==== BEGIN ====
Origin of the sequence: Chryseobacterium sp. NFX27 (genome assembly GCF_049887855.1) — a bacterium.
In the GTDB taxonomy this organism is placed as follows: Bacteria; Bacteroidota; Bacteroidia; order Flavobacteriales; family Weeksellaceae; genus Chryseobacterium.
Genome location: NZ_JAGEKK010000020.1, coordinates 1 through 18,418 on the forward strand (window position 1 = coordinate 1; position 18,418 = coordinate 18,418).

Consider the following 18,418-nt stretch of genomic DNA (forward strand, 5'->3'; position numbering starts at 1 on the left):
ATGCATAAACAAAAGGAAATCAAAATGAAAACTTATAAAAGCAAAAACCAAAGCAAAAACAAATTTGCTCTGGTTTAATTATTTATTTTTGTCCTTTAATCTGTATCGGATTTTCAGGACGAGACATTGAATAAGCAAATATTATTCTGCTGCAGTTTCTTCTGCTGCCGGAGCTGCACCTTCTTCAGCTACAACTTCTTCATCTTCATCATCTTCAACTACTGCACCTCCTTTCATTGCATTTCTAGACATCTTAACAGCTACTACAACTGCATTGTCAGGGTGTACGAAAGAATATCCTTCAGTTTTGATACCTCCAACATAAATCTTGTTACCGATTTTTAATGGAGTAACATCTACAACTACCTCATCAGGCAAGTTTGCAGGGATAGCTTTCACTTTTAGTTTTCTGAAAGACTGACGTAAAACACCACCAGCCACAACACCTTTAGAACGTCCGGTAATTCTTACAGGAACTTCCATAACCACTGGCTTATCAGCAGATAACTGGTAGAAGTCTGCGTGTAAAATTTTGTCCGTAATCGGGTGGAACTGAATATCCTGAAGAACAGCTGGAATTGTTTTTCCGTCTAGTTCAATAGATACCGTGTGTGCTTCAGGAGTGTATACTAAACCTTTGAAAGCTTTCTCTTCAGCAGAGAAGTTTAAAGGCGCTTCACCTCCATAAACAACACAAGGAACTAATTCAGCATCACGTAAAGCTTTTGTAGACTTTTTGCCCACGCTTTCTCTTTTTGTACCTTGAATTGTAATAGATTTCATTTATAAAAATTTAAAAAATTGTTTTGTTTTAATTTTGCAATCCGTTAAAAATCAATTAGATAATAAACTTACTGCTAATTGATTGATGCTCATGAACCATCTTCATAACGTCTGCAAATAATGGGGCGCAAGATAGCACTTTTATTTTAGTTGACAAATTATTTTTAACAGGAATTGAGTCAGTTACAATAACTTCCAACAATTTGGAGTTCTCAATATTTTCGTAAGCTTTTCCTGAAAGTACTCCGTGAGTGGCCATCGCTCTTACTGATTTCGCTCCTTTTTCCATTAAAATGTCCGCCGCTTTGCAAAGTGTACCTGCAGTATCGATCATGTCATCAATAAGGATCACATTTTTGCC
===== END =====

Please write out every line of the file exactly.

Origin of the sequence: Chryseobacterium sp. NFX27 (genome assembly GCF_049887855.1) — a bacterium.
In the GTDB taxonomy this organism is placed as follows: Bacteria; Bacteroidota; Bacteroidia; order Flavobacteriales; family Weeksellaceae; genus Chryseobacterium.
Genome location: NZ_JAGEKK010000020.1, coordinates 1 through 18,418 on the forward strand (window position 1 = coordinate 1; position 18,418 = coordinate 18,418).

Consider the following 18,418-nt stretch of genomic DNA (forward strand, 5'->3'; position numbering starts at 1 on the left):
ATGCATAAACAAAAGGAAATCAAAATGAAAACTTATAAAAGCAAAAACCAAAGCAAAAACAAATTTGCTCTGGTTTAATTATTTATTTTTGTCCTTTAATCTGTATCGGATTTTCAGGACGAGACATTGAATAAGCAAATATTATTCTGCTGCAGTTTCTTCTGCTGCCGGAGCTGCACCTTCTTCAGCTACAACTTCTTCATCTTCATCATCTTCAACTACTGCACCTCCTTTCATTGCATTTCTAGACATCTTAACAGCTACTACAACTGCATTGTCAGGGTGTACGAAAGAATATCCTTCAGTTTTGATACCTCCAACATAAATCTTGTTACCGATTTTTAATGGAGTAACATCTACAACTACCTCATCAGGCAAGTTTGCAGGGATAGCTTTCACTTTTAGTTTTCTGAAAGACTGACGTAAAACACCACCAGCCACAACACCTTTAGAACGTCCGGTAATTCTTACAGGAACTTCCATAACCACTGGCTTATCAGCAGATAACTGGTAGAAGTCTGCGTGTAAAATTTTGTCCGTAATCGGGTGGAACTGAATATCCTGAAGAACAGCTGGAATTGTTTTTCCGTCTAGTTCAATAGATACCGTGTGTGCTTCAGGAGTGTATACTAAACCTTTGAAAGCTTTCTCTTCAGCAGAGAAGTTTAAAGGCGCTTCACCTCCATAAACAACACAAGGAACTAATTCAGCATCACGTAAAGCTTTTGTAGACTTTTTGCCCACGCTTTCTCTTTTTGTACCTTGAATTGTAATAGATTTCATTTATAAAAATTTAAAAAATTGTTTTGTTTTAATTTTGCAATCCGTTAAAAATCAATTAGATAATAAACTTACTGCTAATTGATTGATGCTCATGAACCATCTTCATAACGTCTGCAAATAATGGGGCGCAAGATAGCACTTTTATTTTAGTTGACAAATTATTTTTAACAGGAATTGAGTCAGTTACAATAACTTCCAACAATTTGGAGTTCTCAATATTTTCGTAAGCTTTTCCTGAAAGTACTCCGTGAGTGGCCATCGCTCTTACTGATTTCGCTCCTTTTTCCATTAAAATGTCCGCCGCTTTGCAAAGTGTACCTGCAGTATCGATCATGTCATCAATAAGGATCACATTTTTGCC